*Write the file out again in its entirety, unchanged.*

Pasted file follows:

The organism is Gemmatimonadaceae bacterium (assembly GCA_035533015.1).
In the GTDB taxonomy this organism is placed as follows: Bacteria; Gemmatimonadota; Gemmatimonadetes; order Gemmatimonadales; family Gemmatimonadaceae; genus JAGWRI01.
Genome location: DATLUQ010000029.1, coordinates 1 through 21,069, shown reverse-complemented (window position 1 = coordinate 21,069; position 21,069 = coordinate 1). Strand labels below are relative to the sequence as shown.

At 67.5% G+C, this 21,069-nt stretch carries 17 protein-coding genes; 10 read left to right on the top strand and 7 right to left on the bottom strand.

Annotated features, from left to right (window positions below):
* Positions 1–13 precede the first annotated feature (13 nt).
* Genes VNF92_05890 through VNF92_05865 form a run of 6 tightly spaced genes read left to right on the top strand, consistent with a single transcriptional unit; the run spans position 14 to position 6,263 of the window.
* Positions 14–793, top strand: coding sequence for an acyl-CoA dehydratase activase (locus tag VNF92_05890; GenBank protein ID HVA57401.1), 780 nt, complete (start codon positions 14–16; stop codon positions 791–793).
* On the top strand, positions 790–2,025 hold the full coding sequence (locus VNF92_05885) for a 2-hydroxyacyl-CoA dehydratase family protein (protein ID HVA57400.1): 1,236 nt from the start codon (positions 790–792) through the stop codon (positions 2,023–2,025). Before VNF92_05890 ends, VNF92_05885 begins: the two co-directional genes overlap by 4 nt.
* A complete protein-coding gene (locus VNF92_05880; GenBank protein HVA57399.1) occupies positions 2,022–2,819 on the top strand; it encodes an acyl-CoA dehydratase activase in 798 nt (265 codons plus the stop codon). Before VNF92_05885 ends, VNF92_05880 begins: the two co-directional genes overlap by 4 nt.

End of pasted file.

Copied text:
The organism is Gemmatimonadaceae bacterium (assembly GCA_035533015.1).
In the GTDB taxonomy this organism is placed as follows: Bacteria; Gemmatimonadota; Gemmatimonadetes; order Gemmatimonadales; family Gemmatimonadaceae; genus JAGWRI01.
Genome location: DATLUQ010000029.1, coordinates 1 through 21,069, shown reverse-complemented (window position 1 = coordinate 21,069; position 21,069 = coordinate 1). Strand labels below are relative to the sequence as shown.

At 67.5% G+C, this 21,069-nt stretch carries 17 protein-coding genes; 10 read left to right on the top strand and 7 right to left on the bottom strand.

Annotated features, from left to right (window positions below):
* Positions 1–13 precede the first annotated feature (13 nt).
* Genes VNF92_05890 through VNF92_05865 form a run of 6 tightly spaced genes read left to right on the top strand, consistent with a single transcriptional unit; the run spans position 14 to position 6,263 of the window.
* Positions 14–793, top strand: coding sequence for an acyl-CoA dehydratase activase (locus tag VNF92_05890; GenBank protein ID HVA57401.1), 780 nt, complete (start codon positions 14–16; stop codon positions 791–793).
* On the top strand, positions 790–2,025 hold the full coding sequence (locus VNF92_05885) for a 2-hydroxyacyl-CoA dehydratase family protein (protein ID HVA57400.1): 1,236 nt from the start codon (positions 790–792) through the stop codon (positions 2,023–2,025). Before VNF92_05890 ends, VNF92_05885 begins: the two co-directional genes overlap by 4 nt.
* A complete protein-coding gene (locus VNF92_05880; GenBank protein HVA57399.1) occupies positions 2,022–2,819 on the top strand; it encodes an acyl-CoA dehydratase activase in 798 nt (265 codons plus the stop codon). Before VNF92_05885 ends, VNF92_05880 begins: the two co-directional genes overlap by 4 nt.